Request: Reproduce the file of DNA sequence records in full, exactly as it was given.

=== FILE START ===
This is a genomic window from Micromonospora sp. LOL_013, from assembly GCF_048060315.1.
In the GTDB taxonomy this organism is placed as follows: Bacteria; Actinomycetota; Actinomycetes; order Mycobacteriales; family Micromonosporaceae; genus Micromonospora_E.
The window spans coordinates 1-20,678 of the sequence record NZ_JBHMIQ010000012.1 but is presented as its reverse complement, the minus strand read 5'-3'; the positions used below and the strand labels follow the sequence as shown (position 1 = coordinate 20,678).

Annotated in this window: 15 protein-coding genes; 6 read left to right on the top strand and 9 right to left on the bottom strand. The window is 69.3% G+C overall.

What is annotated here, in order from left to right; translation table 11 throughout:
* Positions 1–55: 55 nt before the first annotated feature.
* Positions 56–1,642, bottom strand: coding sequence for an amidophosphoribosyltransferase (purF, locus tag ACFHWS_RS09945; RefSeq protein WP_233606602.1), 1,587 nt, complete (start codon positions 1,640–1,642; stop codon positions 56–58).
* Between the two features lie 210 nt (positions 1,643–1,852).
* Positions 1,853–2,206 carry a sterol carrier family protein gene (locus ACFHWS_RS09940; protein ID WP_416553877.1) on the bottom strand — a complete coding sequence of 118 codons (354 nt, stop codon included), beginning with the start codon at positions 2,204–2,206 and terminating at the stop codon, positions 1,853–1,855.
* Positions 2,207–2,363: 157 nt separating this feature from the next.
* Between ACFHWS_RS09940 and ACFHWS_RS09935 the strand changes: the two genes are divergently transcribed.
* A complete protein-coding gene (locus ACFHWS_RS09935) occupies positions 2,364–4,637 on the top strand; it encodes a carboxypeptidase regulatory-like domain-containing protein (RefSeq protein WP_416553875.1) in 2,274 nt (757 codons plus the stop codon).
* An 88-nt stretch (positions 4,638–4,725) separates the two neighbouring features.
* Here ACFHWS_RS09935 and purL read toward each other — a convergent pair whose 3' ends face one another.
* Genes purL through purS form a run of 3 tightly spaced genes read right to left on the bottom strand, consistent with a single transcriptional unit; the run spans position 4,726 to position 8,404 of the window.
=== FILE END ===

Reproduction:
This is a genomic window from Micromonospora sp. LOL_013, from assembly GCF_048060315.1.
In the GTDB taxonomy this organism is placed as follows: Bacteria; Actinomycetota; Actinomycetes; order Mycobacteriales; family Micromonosporaceae; genus Micromonospora_E.
The window spans coordinates 1-20,678 of the sequence record NZ_JBHMIQ010000012.1 but is presented as its reverse complement, the minus strand read 5'-3'; the positions used below and the strand labels follow the sequence as shown (position 1 = coordinate 20,678).

Annotated in this window: 15 protein-coding genes; 6 read left to right on the top strand and 9 right to left on the bottom strand. The window is 69.3% G+C overall.

What is annotated here, in order from left to right; translation table 11 throughout:
* Positions 1–55: 55 nt before the first annotated feature.
* Positions 56–1,642, bottom strand: coding sequence for an amidophosphoribosyltransferase (purF, locus tag ACFHWS_RS09945; RefSeq protein WP_233606602.1), 1,587 nt, complete (start codon positions 1,640–1,642; stop codon positions 56–58).
* Between the two features lie 210 nt (positions 1,643–1,852).
* Positions 1,853–2,206 carry a sterol carrier family protein gene (locus ACFHWS_RS09940; protein ID WP_416553877.1) on the bottom strand — a complete coding sequence of 118 codons (354 nt, stop codon included), beginning with the start codon at positions 2,204–2,206 and terminating at the stop codon, positions 1,853–1,855.
* Positions 2,207–2,363: 157 nt separating this feature from the next.
* Between ACFHWS_RS09940 and ACFHWS_RS09935 the strand changes: the two genes are divergently transcribed.
* A complete protein-coding gene (locus ACFHWS_RS09935) occupies positions 2,364–4,637 on the top strand; it encodes a carboxypeptidase regulatory-like domain-containing protein (RefSeq protein WP_416553875.1) in 2,274 nt (757 codons plus the stop codon).
* An 88-nt stretch (positions 4,638–4,725) separates the two neighbouring features.
* Here ACFHWS_RS09935 and purL read toward each other — a convergent pair whose 3' ends face one another.
* Genes purL through purS form a run of 3 tightly spaced genes read right to left on the bottom strand, consistent with a single transcriptional unit; the run spans position 4,726 to position 8,404 of the window.